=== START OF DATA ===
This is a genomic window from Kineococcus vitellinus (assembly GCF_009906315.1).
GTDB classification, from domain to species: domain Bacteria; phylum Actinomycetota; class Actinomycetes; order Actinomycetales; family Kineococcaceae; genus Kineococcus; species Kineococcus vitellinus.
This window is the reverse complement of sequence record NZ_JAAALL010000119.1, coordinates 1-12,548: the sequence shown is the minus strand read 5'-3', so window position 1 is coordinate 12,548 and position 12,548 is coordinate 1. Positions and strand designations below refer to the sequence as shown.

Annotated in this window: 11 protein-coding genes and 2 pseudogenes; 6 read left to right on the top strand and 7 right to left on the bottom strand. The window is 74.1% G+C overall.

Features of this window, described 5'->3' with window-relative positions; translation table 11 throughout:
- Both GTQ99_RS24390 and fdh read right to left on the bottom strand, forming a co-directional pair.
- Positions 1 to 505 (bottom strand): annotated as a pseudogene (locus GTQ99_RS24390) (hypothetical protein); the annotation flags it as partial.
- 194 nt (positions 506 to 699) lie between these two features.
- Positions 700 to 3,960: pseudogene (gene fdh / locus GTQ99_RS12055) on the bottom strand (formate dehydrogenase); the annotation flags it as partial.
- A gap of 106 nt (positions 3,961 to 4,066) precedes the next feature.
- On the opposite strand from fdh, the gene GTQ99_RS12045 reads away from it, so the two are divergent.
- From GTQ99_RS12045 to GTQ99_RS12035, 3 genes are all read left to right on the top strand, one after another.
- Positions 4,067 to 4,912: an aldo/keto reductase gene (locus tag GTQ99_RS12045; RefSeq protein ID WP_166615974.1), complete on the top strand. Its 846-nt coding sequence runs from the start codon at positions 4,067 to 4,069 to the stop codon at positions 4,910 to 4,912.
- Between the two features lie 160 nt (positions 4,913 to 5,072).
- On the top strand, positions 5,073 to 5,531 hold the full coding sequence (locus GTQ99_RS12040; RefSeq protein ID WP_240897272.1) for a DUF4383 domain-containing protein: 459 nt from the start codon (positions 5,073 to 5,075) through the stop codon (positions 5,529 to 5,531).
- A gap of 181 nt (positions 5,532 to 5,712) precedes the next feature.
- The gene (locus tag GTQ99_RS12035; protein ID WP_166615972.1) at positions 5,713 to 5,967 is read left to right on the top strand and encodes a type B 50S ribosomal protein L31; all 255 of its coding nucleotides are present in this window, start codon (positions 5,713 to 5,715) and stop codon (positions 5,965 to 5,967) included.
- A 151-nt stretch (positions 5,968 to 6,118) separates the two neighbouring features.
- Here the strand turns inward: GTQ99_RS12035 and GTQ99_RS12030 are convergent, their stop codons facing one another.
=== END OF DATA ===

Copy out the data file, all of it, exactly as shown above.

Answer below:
This is a genomic window from Kineococcus vitellinus (assembly GCF_009906315.1).
GTDB classification, from domain to species: domain Bacteria; phylum Actinomycetota; class Actinomycetes; order Actinomycetales; family Kineococcaceae; genus Kineococcus; species Kineococcus vitellinus.
This window is the reverse complement of sequence record NZ_JAAALL010000119.1, coordinates 1-12,548: the sequence shown is the minus strand read 5'-3', so window position 1 is coordinate 12,548 and position 12,548 is coordinate 1. Positions and strand designations below refer to the sequence as shown.

Annotated in this window: 11 protein-coding genes and 2 pseudogenes; 6 read left to right on the top strand and 7 right to left on the bottom strand. The window is 74.1% G+C overall.

Features of this window, described 5'->3' with window-relative positions; translation table 11 throughout:
- Both GTQ99_RS24390 and fdh read right to left on the bottom strand, forming a co-directional pair.
- Positions 1 to 505 (bottom strand): annotated as a pseudogene (locus GTQ99_RS24390) (hypothetical protein); the annotation flags it as partial.
- 194 nt (positions 506 to 699) lie between these two features.
- Positions 700 to 3,960: pseudogene (gene fdh / locus GTQ99_RS12055) on the bottom strand (formate dehydrogenase); the annotation flags it as partial.
- A gap of 106 nt (positions 3,961 to 4,066) precedes the next feature.
- On the opposite strand from fdh, the gene GTQ99_RS12045 reads away from it, so the two are divergent.
- From GTQ99_RS12045 to GTQ99_RS12035, 3 genes are all read left to right on the top strand, one after another.
- Positions 4,067 to 4,912: an aldo/keto reductase gene (locus tag GTQ99_RS12045; RefSeq protein ID WP_166615974.1), complete on the top strand. Its 846-nt coding sequence runs from the start codon at positions 4,067 to 4,069 to the stop codon at positions 4,910 to 4,912.
- Between the two features lie 160 nt (positions 4,913 to 5,072).
- On the top strand, positions 5,073 to 5,531 hold the full coding sequence (locus GTQ99_RS12040; RefSeq protein ID WP_240897272.1) for a DUF4383 domain-containing protein: 459 nt from the start codon (positions 5,073 to 5,075) through the stop codon (positions 5,529 to 5,531).
- A gap of 181 nt (positions 5,532 to 5,712) precedes the next feature.
- The gene (locus tag GTQ99_RS12035; protein ID WP_166615972.1) at positions 5,713 to 5,967 is read left to right on the top strand and encodes a type B 50S ribosomal protein L31; all 255 of its coding nucleotides are present in this window, start codon (positions 5,713 to 5,715) and stop codon (positions 5,965 to 5,967) included.
- A 151-nt stretch (positions 5,968 to 6,118) separates the two neighbouring features.
- Here the strand turns inward: GTQ99_RS12035 and GTQ99_RS12030 are convergent, their stop codons facing one another.